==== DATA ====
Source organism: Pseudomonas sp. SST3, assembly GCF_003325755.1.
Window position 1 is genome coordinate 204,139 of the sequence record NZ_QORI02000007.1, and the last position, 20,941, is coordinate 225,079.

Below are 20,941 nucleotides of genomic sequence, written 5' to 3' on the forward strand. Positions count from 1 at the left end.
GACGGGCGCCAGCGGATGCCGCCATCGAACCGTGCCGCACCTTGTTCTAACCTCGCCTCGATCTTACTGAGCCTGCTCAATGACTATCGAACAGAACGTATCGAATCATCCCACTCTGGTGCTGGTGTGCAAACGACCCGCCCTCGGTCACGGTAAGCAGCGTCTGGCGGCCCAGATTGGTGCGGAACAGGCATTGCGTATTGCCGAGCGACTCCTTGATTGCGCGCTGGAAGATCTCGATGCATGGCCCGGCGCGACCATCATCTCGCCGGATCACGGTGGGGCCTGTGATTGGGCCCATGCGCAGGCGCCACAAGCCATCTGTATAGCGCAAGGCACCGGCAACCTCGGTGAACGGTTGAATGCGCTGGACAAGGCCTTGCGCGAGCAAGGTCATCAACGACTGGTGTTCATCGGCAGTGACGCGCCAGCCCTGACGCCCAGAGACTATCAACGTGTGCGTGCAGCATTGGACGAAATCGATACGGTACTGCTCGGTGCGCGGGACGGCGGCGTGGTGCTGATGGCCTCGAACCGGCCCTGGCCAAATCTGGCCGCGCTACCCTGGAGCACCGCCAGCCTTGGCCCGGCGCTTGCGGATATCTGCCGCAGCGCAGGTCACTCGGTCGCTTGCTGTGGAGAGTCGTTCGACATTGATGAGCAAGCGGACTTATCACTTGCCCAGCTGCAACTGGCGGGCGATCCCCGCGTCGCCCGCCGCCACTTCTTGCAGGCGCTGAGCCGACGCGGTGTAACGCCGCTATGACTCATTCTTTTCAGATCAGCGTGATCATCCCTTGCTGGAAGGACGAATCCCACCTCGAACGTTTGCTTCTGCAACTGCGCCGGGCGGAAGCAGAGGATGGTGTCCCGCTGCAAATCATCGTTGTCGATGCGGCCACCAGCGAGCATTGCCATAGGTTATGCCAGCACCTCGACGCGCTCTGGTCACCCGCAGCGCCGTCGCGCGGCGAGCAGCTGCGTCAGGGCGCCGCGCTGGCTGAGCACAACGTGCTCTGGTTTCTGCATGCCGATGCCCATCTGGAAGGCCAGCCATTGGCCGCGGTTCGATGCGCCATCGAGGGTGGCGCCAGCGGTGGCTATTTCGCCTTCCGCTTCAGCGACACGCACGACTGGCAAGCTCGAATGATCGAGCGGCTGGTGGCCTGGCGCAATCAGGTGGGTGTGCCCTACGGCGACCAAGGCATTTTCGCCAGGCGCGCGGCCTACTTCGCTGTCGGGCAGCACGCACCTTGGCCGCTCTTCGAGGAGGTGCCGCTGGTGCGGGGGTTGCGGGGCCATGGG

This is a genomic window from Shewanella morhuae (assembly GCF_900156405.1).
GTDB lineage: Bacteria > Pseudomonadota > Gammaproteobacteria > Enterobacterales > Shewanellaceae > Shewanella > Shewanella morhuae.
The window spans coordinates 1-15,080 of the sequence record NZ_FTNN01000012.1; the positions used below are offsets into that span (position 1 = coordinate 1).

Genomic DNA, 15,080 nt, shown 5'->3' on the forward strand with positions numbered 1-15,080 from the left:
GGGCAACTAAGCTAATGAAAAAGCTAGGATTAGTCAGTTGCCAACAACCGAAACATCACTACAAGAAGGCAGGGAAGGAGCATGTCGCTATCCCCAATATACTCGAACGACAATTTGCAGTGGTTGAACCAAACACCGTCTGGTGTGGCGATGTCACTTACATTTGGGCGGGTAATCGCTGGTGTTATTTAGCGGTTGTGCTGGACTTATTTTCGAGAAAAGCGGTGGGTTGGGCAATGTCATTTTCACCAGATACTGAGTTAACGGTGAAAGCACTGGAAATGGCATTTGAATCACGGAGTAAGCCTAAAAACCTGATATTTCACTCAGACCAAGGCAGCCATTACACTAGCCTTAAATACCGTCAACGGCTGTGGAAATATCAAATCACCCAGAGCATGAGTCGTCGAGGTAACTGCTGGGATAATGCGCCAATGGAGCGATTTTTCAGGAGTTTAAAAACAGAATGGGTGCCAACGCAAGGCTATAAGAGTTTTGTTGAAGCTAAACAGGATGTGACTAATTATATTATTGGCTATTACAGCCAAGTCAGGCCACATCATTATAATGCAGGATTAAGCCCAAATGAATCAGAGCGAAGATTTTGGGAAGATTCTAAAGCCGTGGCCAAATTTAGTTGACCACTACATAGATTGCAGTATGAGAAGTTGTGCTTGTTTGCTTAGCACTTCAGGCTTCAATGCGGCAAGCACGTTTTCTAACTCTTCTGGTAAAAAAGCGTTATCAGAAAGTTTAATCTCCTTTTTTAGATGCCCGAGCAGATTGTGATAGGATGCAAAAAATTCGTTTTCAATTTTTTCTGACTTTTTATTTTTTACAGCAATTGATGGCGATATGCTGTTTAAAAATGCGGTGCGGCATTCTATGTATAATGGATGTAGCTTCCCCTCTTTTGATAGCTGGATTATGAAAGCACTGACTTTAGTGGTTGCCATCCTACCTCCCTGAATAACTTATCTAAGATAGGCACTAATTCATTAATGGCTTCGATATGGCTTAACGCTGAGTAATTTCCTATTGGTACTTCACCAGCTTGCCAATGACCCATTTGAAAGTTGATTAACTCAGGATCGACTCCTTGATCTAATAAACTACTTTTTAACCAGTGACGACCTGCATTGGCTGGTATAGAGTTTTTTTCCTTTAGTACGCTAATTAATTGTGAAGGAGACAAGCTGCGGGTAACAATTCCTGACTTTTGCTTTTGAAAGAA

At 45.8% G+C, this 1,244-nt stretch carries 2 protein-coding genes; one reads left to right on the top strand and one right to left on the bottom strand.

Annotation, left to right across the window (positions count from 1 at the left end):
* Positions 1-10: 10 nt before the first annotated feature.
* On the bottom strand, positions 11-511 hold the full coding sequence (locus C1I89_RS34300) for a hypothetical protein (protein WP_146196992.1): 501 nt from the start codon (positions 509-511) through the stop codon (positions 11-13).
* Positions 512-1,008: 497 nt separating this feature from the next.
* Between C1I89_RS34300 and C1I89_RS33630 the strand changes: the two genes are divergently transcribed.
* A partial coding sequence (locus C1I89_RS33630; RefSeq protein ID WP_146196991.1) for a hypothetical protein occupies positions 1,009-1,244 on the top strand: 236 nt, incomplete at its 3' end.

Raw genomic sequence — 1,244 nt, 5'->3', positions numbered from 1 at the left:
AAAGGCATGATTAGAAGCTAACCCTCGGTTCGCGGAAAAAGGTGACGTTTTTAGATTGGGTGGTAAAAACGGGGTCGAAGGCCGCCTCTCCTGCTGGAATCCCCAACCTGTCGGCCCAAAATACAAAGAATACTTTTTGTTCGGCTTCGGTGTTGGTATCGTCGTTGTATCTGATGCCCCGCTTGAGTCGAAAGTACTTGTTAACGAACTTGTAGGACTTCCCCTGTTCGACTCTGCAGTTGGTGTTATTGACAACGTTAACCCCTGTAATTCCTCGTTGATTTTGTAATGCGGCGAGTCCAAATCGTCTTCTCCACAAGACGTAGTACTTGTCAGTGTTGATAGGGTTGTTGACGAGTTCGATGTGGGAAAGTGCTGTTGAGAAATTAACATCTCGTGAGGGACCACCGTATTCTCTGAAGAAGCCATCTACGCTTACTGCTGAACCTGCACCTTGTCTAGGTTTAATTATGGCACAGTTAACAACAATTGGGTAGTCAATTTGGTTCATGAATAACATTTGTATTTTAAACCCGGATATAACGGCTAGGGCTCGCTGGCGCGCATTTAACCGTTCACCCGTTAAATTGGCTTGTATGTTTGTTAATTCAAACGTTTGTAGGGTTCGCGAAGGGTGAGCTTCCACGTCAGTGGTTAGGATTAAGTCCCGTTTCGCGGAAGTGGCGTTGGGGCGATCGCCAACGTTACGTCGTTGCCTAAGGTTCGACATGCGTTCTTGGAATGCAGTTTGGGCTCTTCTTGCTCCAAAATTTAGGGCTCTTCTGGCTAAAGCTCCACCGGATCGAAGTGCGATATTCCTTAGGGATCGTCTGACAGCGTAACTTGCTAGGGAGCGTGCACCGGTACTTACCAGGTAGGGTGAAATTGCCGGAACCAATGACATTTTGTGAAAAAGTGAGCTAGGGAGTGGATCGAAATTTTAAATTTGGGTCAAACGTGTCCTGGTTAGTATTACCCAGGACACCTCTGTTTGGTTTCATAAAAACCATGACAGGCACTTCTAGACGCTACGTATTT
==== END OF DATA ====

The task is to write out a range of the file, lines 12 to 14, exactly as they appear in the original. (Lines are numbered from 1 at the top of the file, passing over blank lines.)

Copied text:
* Positions 1-10: 10 nt before the first annotated feature.
* On the bottom strand, positions 11-511 hold the full coding sequence (locus C1I89_RS34300) for a hypothetical protein (protein WP_146196992.1): 501 nt from the start codon (positions 509-511) through the stop codon (positions 11-13).
* Positions 512-1,008: 497 nt separating this feature from the next.